Whatever is true, whatever is honorable, whatever is just, whatever is pure, whatever is lovely, whatever is admirable – if anything is virtuous or praiseworthy – dwell on such things.
When I finish watching a movie with British actors, I feel like talking in a British accent. I don’t think it’s an especially good idea, but I naturally do it until the effect of the movie wears off or my family tells me I’m driving them crazy.
We’ve always known it, but recently researchers have demonstrated that much of our behavior is influenced – not by what we choose, but by what we’re exposed to.
Yale professor, Dr. John A. Bargh, has devised a scrambled-sentence test. The task is to take the following five-word lists and make an intelligible four-word sentence from each line. Why don’t you give it a try?
him was worried she always
from are Florida oranges temperature
ball the throw toss silently
shoes give replace old the
he observes occasionally people watches
he will sweat lonely they
sky the seamless gray is
should now withdraw forgetful we
us bingo sing play let
sunlight makes temperature wrinkle raisins
The subjects who take this test assume the goal is to unscramble a sentence as quickly as possible, but it’s not. Dr. Bargh is actually timing the participants to see how fast they walk. Those who take this test walk out of the building slower than when they came in.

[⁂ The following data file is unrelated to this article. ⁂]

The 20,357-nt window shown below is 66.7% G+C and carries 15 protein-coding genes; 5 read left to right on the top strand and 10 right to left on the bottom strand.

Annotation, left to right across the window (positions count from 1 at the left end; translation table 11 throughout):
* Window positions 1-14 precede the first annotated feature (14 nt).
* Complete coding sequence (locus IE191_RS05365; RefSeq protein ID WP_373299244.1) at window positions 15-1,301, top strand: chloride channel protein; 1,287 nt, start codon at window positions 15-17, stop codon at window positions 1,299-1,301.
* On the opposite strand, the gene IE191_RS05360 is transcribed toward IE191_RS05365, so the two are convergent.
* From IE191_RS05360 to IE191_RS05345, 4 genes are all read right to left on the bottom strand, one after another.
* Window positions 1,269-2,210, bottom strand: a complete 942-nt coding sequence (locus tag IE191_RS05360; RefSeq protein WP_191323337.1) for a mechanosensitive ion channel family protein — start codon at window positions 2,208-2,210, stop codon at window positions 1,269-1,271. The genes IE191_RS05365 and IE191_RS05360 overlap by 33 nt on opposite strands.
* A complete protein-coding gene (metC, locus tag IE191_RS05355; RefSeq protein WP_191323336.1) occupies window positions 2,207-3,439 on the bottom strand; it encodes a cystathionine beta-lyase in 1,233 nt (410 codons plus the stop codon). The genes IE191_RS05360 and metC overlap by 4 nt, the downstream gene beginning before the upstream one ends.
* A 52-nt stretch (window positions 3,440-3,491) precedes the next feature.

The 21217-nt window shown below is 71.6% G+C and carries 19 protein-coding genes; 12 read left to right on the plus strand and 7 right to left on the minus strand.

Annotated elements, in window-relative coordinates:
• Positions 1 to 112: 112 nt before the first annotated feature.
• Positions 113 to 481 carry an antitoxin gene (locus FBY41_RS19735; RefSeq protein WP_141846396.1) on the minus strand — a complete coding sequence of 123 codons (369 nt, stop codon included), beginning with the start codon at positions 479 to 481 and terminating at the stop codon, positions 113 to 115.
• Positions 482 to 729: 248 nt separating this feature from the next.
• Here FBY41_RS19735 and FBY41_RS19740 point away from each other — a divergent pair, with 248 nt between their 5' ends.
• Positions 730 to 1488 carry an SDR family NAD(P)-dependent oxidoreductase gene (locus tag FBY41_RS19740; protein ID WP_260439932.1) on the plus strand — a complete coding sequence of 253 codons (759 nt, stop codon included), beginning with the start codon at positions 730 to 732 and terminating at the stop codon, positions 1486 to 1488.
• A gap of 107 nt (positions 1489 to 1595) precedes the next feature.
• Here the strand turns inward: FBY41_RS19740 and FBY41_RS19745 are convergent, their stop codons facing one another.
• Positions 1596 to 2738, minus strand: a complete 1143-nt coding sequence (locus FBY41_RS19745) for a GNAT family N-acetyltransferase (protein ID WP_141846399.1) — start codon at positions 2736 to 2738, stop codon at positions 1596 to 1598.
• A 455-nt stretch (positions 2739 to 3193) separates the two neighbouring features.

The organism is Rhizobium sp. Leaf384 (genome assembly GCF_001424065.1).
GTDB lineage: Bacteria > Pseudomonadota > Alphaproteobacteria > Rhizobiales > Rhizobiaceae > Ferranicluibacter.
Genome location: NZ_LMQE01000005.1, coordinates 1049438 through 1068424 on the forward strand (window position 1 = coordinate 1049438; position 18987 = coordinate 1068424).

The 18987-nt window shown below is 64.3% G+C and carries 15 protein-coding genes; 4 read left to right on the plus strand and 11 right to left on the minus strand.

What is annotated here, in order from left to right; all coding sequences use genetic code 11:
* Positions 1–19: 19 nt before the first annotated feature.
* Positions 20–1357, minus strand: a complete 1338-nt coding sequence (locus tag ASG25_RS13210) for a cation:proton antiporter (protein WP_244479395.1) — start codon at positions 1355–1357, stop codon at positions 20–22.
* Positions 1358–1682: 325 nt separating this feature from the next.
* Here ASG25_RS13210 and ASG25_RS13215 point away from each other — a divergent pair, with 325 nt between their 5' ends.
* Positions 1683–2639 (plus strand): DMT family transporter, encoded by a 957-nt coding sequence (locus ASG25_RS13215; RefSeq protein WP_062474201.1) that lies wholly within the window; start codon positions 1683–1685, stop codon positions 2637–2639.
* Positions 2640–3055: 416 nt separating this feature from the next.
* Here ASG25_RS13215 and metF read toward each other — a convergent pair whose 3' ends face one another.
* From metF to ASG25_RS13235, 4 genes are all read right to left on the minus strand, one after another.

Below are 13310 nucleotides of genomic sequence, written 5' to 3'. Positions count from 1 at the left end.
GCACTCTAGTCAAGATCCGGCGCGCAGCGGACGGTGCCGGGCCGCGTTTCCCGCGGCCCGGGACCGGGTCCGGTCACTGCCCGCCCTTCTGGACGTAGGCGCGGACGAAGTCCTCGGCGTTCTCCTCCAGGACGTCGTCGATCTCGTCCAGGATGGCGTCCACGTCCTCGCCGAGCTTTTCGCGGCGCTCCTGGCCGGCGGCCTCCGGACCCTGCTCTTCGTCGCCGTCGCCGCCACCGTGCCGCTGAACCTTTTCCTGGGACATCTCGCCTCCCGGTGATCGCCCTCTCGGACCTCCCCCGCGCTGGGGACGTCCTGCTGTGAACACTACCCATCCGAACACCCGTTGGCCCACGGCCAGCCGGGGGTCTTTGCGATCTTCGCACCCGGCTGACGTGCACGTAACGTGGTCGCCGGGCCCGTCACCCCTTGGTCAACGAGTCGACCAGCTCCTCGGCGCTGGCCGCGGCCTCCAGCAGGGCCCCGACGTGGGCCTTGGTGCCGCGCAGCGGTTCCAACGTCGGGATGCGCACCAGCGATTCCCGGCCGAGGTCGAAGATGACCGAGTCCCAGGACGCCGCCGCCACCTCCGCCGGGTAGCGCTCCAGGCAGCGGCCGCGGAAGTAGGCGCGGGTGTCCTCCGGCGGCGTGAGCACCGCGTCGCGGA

Do you know why? Scattered in the sentences are a few words that suggest old age: “Florida,” “old,” “lonely,” “gray,” “forgetful,” “bingo,” and “wrinkles.” Believe it or not, these innocuous suggestions of old age cause the subjects to walk slower afterward.
This priming (as it’s called) has been used to influence a person’s patience or rudeness, and – get this – they never realize their attitudes have been influenced.
We like to think our actions are influenced solely by our values and beliefs, but they’re not; our behavior is also influenced by what we’re exposed to.
That is why the apostle Paul tells us to focus our thoughts on noble things. And keep in mind that Paul is writing this from prison. You don’t have to be in a good place to center your thoughts on what is good.
If you’re still dubious about all this, you can research Dr. Bargh’s work for yourself. But maybe it would just be easier to watch a movie with British actors.
(copyright 2012 by Marty Kaarre)